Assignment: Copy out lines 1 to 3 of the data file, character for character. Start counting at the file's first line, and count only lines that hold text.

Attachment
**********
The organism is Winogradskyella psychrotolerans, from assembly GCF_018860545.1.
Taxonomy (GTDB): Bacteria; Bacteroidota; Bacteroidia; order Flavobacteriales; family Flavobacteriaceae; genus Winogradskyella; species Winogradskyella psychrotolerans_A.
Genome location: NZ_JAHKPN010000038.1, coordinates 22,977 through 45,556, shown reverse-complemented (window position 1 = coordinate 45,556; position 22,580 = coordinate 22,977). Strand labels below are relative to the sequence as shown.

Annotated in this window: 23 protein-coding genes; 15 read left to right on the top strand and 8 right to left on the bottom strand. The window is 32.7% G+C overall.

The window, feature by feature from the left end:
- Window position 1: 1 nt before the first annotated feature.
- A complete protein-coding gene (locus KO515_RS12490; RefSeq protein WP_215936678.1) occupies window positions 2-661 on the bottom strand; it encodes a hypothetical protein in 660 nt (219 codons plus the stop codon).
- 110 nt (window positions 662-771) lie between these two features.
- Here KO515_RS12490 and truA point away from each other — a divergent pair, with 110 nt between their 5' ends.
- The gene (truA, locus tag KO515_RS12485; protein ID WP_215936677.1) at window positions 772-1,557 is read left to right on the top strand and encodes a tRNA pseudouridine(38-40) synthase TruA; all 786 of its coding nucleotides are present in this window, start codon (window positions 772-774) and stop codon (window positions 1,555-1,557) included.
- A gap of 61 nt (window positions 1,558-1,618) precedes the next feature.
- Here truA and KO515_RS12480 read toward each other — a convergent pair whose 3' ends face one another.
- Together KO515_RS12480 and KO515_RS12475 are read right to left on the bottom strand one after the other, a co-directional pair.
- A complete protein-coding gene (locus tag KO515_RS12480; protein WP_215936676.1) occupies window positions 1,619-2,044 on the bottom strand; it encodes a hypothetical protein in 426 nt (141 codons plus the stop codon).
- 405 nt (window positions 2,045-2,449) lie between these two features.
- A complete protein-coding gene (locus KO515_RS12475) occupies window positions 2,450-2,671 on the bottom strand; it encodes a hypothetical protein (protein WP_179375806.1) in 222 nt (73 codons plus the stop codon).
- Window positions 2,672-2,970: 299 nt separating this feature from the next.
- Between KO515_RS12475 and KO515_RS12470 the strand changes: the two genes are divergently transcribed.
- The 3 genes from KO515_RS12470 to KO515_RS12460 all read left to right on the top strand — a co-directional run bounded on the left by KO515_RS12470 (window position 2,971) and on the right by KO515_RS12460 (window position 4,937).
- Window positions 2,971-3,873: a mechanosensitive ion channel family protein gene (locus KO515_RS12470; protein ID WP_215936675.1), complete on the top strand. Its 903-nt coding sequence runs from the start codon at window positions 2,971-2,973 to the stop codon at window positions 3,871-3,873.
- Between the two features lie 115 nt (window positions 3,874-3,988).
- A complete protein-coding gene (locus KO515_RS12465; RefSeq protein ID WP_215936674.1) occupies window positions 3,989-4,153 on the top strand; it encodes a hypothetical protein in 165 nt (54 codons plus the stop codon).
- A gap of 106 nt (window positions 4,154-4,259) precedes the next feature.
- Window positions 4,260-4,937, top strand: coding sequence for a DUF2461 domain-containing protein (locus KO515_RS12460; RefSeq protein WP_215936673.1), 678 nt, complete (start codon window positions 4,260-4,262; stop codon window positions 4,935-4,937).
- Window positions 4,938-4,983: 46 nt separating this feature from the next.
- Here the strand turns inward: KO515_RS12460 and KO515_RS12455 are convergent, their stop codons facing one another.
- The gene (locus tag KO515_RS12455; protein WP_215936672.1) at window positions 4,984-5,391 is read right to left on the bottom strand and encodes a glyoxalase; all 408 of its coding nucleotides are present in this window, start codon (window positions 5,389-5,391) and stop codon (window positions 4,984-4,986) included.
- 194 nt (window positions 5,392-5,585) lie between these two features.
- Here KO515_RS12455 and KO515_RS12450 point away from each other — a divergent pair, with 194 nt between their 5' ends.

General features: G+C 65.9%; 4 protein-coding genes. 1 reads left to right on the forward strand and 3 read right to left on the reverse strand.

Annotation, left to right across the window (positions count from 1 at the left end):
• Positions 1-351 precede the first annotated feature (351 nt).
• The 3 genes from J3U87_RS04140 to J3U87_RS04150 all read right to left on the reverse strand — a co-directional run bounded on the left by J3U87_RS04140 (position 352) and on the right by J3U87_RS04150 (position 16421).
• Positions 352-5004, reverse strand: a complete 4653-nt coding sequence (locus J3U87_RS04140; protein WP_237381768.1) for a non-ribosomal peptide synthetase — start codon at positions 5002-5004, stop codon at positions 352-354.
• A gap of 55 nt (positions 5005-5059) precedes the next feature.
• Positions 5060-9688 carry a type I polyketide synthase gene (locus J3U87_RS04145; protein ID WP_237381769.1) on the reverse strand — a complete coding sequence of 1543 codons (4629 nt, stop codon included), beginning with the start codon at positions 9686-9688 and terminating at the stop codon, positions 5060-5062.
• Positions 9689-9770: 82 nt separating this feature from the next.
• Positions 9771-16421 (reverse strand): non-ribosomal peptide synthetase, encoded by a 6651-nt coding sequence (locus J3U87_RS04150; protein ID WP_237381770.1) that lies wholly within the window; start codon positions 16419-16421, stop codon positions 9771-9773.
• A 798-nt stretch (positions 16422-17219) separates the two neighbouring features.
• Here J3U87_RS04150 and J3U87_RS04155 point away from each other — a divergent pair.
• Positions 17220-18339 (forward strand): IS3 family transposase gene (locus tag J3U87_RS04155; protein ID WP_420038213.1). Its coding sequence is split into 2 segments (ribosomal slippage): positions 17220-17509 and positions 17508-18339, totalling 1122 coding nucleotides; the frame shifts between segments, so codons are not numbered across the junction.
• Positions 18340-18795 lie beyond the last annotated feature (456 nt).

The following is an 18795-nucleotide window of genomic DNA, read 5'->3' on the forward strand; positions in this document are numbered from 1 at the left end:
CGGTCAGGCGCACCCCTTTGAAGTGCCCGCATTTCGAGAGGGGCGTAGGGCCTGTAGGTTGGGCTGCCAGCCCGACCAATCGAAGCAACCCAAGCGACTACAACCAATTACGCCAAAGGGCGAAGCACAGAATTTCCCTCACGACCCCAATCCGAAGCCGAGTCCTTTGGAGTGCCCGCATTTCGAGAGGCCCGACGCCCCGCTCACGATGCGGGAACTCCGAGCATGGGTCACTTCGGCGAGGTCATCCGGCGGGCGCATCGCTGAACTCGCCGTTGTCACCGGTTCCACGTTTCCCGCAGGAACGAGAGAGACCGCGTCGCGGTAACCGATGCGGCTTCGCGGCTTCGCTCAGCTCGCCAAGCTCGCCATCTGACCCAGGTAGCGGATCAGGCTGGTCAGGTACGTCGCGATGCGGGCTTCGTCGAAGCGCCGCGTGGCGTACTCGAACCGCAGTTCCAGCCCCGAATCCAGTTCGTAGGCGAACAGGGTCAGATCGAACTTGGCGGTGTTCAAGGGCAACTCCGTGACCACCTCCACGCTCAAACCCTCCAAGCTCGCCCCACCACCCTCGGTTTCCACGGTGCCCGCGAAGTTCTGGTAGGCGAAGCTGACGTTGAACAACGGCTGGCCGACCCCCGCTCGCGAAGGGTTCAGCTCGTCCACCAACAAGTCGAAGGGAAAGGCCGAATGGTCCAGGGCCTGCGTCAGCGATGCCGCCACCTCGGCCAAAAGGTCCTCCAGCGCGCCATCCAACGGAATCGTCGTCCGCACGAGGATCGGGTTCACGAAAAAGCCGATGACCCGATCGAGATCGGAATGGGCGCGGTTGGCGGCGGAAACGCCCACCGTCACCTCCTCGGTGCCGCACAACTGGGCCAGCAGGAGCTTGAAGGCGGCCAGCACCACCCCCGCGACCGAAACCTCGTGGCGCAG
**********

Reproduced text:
The organism is Winogradskyella psychrotolerans, from assembly GCF_018860545.1.
Taxonomy (GTDB): Bacteria; Bacteroidota; Bacteroidia; order Flavobacteriales; family Flavobacteriaceae; genus Winogradskyella; species Winogradskyella psychrotolerans_A.
Genome location: NZ_JAHKPN010000038.1, coordinates 22,977 through 45,556, shown reverse-complemented (window position 1 = coordinate 45,556; position 22,580 = coordinate 22,977). Strand labels below are relative to the sequence as shown.